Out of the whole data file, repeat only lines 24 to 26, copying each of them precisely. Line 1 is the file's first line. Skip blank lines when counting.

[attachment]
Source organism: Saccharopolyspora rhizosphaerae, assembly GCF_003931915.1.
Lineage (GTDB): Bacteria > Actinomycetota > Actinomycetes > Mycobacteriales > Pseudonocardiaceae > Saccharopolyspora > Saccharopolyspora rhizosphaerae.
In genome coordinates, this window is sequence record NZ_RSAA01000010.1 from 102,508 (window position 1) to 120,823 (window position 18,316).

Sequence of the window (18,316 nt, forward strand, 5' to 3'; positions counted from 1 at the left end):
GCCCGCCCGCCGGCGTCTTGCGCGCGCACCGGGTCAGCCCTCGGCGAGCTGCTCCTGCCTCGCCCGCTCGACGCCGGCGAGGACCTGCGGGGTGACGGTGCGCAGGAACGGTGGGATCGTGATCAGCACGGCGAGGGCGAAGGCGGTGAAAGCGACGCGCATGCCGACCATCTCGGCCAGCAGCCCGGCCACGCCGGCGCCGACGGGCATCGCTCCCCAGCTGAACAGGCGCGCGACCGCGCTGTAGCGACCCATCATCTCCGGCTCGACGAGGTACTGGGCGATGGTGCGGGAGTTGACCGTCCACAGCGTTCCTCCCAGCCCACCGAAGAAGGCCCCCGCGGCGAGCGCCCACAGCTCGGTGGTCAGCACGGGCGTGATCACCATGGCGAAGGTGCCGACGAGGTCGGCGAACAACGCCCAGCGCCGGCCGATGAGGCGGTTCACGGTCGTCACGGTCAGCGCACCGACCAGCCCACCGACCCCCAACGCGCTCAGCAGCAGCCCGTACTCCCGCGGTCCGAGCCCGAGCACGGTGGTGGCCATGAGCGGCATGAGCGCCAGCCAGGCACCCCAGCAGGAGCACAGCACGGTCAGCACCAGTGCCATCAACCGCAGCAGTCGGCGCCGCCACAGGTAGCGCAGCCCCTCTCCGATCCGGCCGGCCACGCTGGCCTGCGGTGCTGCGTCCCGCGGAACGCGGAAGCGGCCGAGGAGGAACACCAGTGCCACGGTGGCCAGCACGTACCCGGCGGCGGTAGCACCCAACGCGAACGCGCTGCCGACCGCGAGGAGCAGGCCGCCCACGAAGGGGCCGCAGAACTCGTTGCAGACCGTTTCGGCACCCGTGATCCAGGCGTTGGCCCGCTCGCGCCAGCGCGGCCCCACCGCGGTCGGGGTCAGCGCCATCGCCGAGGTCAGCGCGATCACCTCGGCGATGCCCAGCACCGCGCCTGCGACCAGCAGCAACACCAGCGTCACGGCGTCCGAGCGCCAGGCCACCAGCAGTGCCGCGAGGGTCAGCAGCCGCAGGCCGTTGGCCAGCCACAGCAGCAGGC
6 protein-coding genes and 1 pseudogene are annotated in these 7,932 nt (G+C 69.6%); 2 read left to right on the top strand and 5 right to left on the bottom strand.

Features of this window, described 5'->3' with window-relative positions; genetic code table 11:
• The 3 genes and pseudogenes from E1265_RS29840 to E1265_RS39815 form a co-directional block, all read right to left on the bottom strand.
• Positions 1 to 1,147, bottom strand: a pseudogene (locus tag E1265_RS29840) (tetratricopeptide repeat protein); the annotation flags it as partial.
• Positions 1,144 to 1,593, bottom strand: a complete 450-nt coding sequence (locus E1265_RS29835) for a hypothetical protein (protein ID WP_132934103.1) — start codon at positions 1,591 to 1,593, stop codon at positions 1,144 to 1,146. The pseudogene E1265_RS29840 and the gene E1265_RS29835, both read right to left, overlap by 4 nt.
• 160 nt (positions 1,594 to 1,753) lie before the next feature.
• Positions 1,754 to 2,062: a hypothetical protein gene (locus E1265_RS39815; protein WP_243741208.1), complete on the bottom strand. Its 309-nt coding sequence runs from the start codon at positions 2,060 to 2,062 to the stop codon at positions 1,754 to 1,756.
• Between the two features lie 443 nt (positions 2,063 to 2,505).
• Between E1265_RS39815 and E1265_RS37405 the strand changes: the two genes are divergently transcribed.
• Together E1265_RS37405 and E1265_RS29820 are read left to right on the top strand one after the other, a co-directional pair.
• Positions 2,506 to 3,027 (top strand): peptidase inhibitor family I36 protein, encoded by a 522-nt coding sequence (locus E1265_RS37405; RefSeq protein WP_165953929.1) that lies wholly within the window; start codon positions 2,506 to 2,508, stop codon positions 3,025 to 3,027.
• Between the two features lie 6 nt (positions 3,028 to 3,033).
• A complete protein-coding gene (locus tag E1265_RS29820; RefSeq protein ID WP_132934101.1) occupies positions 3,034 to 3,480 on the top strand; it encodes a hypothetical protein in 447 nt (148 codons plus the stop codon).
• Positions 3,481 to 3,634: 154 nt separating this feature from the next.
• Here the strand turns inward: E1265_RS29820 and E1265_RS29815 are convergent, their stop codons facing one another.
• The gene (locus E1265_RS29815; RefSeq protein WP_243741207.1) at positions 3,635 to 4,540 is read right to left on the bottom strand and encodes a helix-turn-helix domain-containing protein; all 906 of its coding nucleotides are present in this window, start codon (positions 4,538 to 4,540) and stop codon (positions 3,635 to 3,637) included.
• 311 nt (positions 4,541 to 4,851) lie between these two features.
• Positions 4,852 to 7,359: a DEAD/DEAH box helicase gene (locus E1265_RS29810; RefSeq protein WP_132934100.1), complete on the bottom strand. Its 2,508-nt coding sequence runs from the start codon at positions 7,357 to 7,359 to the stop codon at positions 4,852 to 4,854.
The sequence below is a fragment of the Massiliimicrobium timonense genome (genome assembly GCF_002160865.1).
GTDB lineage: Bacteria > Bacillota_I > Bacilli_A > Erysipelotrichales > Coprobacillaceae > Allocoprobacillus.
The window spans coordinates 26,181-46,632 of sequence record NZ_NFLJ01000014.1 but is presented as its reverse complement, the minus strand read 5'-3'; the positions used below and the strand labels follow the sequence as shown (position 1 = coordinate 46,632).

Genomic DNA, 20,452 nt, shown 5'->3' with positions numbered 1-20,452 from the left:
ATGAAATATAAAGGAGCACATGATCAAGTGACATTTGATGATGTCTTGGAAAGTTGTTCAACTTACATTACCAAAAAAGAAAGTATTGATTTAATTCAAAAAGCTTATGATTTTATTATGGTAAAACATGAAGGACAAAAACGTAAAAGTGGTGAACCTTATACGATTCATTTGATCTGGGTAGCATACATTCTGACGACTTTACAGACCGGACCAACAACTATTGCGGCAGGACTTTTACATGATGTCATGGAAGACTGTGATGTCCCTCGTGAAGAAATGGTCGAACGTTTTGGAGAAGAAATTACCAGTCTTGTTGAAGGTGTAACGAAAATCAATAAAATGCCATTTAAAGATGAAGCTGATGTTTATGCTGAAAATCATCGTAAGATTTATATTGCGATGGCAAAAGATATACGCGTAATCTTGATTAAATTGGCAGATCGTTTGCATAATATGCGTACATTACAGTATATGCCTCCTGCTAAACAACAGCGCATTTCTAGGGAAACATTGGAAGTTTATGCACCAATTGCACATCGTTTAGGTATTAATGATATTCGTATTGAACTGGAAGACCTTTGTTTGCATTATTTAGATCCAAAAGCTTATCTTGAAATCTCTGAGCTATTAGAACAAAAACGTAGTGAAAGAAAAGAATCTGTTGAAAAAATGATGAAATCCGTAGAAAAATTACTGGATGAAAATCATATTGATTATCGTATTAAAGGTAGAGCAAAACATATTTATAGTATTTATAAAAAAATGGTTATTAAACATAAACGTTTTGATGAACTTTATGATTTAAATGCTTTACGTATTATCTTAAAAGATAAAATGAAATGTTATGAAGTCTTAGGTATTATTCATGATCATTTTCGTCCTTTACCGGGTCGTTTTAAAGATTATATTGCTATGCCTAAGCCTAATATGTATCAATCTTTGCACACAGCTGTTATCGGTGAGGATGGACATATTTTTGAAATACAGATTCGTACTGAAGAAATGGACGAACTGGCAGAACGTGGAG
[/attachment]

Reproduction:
The sequence below is a fragment of the Massiliimicrobium timonense genome (genome assembly GCF_002160865.1).
GTDB lineage: Bacteria > Bacillota_I > Bacilli_A > Erysipelotrichales > Coprobacillaceae > Allocoprobacillus.
The window spans coordinates 26,181-46,632 of sequence record NZ_NFLJ01000014.1 but is presented as its reverse complement, the minus strand read 5'-3'; the positions used below and the strand labels follow the sequence as shown (position 1 = coordinate 46,632).